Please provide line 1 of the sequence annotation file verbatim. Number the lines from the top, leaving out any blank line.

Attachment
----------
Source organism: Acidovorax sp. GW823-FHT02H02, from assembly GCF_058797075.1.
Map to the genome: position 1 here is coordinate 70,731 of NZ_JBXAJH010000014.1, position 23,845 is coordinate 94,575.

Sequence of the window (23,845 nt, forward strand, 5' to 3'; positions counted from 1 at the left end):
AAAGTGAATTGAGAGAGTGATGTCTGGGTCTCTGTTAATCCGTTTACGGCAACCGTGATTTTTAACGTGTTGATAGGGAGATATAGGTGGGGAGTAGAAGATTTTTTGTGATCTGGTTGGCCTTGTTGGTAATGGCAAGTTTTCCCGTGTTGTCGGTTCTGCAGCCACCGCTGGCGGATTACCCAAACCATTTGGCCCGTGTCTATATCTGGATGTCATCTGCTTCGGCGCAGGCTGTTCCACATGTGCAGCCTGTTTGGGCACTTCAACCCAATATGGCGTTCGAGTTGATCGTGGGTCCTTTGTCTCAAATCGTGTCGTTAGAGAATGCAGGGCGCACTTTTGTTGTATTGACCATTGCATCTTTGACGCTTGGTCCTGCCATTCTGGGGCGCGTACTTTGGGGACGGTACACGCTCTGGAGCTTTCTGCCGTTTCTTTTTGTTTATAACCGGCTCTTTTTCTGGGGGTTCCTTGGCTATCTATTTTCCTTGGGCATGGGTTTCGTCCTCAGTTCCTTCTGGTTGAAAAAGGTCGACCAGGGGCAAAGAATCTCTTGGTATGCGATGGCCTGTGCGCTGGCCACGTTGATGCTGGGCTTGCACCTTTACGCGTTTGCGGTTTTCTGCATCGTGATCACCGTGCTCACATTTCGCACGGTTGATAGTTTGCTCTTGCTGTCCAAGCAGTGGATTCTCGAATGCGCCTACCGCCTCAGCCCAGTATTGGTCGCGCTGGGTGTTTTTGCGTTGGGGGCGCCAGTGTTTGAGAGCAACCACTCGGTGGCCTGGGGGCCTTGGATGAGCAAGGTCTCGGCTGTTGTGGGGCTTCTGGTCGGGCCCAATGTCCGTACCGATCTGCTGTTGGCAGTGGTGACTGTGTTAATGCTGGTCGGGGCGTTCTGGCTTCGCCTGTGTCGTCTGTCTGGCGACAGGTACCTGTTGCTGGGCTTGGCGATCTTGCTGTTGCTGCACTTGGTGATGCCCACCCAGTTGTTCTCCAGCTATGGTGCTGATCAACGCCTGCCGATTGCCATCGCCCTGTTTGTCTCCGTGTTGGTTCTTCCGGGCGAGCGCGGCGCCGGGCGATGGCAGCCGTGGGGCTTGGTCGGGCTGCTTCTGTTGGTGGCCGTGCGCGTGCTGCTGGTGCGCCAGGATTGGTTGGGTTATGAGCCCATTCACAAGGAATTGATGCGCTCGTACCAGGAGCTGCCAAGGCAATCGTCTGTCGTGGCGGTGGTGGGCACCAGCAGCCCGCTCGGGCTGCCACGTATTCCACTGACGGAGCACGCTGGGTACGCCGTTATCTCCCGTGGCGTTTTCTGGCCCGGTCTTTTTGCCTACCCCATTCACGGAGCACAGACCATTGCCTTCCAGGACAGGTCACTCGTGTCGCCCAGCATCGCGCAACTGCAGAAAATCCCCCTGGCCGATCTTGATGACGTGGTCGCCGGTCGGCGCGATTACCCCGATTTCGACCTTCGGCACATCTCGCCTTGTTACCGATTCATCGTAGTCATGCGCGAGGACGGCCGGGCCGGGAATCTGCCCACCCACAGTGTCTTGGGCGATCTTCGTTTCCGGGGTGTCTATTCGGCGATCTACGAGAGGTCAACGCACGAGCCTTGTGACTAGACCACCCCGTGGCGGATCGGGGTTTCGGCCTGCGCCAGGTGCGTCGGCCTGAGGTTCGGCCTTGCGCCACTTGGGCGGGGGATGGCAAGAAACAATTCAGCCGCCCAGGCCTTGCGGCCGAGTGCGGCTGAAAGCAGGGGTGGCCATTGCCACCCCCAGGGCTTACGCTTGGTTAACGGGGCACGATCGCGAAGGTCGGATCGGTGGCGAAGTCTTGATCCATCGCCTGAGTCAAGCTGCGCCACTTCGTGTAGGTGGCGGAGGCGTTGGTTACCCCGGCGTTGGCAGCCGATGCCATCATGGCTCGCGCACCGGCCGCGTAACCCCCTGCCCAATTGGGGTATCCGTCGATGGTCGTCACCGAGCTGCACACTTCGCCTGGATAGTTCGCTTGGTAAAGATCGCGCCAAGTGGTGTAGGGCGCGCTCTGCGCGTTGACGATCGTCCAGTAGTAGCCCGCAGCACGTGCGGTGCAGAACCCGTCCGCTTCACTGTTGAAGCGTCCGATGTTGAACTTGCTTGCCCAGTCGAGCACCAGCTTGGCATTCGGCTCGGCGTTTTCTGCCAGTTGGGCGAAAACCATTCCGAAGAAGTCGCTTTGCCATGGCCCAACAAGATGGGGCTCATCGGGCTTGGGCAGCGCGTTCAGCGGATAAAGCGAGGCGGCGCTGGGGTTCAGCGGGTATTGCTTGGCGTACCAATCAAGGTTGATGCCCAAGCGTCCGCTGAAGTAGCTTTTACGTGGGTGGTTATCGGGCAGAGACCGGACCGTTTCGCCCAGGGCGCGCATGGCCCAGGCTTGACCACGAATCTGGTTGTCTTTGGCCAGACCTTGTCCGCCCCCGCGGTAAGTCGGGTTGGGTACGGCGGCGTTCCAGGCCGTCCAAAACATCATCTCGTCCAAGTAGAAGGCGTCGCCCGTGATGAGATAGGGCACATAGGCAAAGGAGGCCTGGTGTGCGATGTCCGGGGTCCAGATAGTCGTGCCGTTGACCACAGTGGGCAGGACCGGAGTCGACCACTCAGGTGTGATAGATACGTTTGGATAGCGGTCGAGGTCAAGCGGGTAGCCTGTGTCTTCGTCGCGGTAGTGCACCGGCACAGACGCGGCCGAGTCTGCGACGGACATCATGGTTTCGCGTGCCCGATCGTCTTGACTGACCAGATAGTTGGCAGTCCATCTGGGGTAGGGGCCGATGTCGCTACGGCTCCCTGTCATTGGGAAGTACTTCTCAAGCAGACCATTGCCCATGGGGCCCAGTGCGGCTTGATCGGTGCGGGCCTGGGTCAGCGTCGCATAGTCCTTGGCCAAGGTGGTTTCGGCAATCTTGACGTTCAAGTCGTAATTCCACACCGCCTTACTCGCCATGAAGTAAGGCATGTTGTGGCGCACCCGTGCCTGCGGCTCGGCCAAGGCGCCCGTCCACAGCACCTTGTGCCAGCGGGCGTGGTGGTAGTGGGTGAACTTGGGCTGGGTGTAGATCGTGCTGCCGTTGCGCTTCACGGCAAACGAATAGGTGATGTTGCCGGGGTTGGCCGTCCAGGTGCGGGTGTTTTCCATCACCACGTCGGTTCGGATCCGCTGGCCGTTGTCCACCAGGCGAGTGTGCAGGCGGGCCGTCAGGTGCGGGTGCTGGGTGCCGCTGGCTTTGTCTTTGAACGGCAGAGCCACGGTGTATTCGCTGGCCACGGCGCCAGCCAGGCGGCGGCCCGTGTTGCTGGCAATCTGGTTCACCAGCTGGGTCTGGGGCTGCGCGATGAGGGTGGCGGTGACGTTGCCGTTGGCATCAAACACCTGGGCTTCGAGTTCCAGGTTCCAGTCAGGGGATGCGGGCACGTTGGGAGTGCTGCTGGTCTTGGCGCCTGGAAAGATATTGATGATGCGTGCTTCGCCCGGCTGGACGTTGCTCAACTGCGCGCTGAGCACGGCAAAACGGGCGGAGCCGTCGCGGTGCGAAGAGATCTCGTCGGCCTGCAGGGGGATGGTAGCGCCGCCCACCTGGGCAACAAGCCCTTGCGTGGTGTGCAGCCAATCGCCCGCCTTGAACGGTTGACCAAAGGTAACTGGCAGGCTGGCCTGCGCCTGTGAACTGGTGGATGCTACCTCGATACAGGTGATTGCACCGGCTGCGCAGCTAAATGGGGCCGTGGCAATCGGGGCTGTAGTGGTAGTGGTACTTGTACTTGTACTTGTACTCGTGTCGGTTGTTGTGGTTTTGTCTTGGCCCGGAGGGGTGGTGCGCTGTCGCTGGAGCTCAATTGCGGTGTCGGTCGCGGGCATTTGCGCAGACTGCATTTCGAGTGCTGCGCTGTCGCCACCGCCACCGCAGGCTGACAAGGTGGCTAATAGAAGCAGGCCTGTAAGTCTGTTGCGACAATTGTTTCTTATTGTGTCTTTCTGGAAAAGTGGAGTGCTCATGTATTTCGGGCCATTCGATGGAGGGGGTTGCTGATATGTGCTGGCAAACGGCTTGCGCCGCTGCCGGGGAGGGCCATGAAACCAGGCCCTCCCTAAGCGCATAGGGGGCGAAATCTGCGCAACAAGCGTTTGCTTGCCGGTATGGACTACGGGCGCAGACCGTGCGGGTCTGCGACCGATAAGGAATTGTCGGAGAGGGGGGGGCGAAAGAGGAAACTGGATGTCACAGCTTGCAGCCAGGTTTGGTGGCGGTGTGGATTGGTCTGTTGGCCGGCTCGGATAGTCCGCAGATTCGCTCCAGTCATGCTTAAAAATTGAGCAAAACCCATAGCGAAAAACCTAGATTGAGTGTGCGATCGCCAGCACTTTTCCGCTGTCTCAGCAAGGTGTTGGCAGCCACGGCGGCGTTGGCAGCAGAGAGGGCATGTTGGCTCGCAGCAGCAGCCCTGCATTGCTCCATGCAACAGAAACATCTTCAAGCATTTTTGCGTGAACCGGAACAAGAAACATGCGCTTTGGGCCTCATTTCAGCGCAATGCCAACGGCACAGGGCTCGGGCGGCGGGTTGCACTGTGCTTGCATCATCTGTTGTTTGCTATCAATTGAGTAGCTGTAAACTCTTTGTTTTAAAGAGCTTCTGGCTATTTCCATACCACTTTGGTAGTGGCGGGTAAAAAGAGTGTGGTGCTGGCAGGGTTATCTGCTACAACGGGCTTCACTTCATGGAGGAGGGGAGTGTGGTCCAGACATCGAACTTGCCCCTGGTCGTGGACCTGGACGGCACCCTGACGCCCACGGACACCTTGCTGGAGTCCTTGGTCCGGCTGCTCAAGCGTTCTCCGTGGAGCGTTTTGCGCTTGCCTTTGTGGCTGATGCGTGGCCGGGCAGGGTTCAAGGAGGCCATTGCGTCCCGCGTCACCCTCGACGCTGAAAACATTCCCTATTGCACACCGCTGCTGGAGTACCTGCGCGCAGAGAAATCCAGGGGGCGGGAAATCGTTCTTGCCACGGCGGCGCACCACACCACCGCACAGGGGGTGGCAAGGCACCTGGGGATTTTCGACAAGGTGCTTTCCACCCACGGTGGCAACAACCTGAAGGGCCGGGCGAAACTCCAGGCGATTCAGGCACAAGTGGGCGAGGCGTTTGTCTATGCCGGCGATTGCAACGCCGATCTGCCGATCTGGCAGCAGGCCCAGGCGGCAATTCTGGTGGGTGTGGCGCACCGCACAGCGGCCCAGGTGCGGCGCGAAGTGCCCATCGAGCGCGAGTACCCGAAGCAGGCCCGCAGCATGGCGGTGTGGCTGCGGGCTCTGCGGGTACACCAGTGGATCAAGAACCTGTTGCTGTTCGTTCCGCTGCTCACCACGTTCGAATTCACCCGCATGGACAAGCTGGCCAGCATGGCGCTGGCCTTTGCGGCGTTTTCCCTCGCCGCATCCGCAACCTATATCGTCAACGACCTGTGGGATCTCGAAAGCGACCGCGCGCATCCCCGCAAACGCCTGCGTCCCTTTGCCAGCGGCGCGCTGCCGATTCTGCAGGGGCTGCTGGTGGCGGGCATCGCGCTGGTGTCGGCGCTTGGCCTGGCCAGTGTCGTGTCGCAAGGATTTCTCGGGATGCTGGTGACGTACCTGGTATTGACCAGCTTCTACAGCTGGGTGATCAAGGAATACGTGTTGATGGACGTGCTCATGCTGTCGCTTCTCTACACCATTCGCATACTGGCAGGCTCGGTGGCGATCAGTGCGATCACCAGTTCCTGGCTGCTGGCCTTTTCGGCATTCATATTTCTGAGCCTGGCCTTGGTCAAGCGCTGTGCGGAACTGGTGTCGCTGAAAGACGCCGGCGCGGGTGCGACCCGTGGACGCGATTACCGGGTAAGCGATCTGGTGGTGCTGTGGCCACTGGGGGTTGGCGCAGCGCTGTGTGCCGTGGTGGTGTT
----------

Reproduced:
Source organism: Acidovorax sp. GW823-FHT02H02, from assembly GCF_058797075.1.